In the past I've pointed to various resources on intermittent fasting, including Eat Stop Eat and Leangains.
I've also pointed to Dr Johnson's Up day Down Day diet. Well, James Johnson has now written a book about his diet.
What is the diet?
The doctor's website explains the diet. It is a modified alternate day fast, as Matt recently explained. Here is how Johnson describes the diet:
It is an adaptation of an experimental model used in animal research. For 70 years scientist have recognized that animals fed 30 – 40% less calories than normal live 40% longer. In May 2003, an article was published showing that mice fed every other day had profound health effects which exceeded those seen in mice fed 40% less than normal every day.
Dr. Johnson invented a method which achieved these results in humans with the UpDayDownDay Diet™. Humans are generally unable to restrict their caloric intake even a modest amount on a daily basis. However, most motivated people can restrict themselves on an every other day basis to 50% or less of their normal calories. The discovery of this aspect of human behavior is the key to success. In other words we are able to do for one day what we are unable to do every day.
The scientific basis of our human experience is described in the article titled The effect on health of alternate day calorie restriction: Eating less and more than needed on alternate days prolongs life (see article).
On the “up” day you eat whatever you want and as much as you want. It is important to feel satisfied.
On the “down” day, you limit your intake to between 20% – 50% of normal. A guide to your caloric needs and a method to calculate the number of calories to consume is available here.
You might expect to be hungrier after a down day, but our research has shown that appetite is normal or decreased on the morning of an up day.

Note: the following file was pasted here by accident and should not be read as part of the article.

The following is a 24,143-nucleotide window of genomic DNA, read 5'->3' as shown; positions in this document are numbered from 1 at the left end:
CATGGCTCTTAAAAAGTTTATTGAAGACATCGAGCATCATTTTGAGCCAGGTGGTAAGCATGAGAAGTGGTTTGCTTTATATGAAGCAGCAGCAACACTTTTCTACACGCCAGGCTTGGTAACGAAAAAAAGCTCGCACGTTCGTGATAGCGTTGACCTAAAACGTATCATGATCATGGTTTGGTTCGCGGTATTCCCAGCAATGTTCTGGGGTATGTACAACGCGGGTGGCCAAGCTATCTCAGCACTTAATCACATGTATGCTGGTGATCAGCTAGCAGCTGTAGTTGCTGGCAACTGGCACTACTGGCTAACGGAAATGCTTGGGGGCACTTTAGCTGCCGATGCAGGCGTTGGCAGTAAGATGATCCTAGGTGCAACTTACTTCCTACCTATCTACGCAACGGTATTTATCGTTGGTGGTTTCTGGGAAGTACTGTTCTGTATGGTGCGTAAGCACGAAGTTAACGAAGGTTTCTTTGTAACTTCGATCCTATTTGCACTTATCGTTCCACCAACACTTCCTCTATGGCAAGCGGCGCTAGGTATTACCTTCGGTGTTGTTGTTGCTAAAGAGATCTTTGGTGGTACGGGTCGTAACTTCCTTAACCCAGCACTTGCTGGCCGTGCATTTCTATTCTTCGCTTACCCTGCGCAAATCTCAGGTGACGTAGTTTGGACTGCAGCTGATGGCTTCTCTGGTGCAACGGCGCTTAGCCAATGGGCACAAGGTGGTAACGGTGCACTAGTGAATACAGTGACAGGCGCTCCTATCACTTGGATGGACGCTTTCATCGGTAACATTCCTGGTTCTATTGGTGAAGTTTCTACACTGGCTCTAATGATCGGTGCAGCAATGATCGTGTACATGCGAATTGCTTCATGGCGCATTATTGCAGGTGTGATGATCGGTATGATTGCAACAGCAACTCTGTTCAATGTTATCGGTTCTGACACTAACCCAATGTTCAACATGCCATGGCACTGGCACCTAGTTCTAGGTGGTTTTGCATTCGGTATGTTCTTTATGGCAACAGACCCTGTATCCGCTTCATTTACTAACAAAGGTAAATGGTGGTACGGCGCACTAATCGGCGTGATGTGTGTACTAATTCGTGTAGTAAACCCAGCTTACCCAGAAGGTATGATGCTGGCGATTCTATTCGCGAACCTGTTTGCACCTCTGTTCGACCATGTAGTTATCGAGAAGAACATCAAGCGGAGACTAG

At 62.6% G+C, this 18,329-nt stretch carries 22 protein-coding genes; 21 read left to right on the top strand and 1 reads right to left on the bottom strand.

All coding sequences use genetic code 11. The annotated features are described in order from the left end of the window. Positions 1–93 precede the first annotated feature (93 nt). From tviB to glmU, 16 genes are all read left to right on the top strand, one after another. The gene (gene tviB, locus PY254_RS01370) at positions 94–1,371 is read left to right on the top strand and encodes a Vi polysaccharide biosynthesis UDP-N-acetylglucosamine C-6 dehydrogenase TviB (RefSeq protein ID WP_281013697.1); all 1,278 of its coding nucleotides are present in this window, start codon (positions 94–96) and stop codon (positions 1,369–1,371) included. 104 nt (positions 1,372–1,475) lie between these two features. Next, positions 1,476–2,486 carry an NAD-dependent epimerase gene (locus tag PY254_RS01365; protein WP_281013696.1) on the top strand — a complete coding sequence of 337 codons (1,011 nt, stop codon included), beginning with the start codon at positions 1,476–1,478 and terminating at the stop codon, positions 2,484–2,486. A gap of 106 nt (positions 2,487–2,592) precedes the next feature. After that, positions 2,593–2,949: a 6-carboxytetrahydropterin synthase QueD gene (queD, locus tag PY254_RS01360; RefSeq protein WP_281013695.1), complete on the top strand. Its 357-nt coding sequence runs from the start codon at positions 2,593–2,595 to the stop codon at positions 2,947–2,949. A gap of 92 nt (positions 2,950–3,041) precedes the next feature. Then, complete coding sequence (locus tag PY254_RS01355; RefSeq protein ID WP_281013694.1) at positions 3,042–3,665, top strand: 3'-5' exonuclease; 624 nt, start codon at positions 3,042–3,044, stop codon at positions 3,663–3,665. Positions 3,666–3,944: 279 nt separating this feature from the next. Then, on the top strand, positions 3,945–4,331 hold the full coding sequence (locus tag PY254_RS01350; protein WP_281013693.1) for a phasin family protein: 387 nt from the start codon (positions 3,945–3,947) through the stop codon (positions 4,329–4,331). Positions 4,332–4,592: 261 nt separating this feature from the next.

We strongly recommend using only commercially prepared meal replacement shakes for the first two weeks. This conditions you in several ways which promotes success.
What about the book??
Well the diet is explained in those paragraphs above and really there is not much to add. The book explains some of the science and the various health benefits of intermittent fasting. eh explains the benefits over simple Caloric Restriction (CR) and issues such as:
- an anti-inflammatory effect
- activation of SIRT1
- a reduction in oxidative damage
The science is explained well and in accessible language.
There is a section on how to undertake the diet, with some general advice on healthy eating. Then - strangely - there comes a series of recipes for daily menus, with three meals a day that will give 500 calories. That section reads like something the publisher has told him to put in. Hey every diet book needs some recipes! Totally unnecessary if you ask me. The down day has you eating maybe 500 calories. There is really no need for a recipe for "Vegetable-Stuffed Portobello Mushrooms" :
These giant mushrooms are so meaty that you may think you're eating a steak.
I don't think so.
Probably worth picking up from Amazon. The information is generally available from his website of from some of the places on the internet that collect IF research - like Steve's bookmarks - but the book is well written and explains things clearly.
The recipes are an unnecessary addition but it is a concession to the diet book market I suppose.
I think Brad's Eat Stop Eat or Fast 5 are good introductions and I would probably recommedn that people start there rather than with this.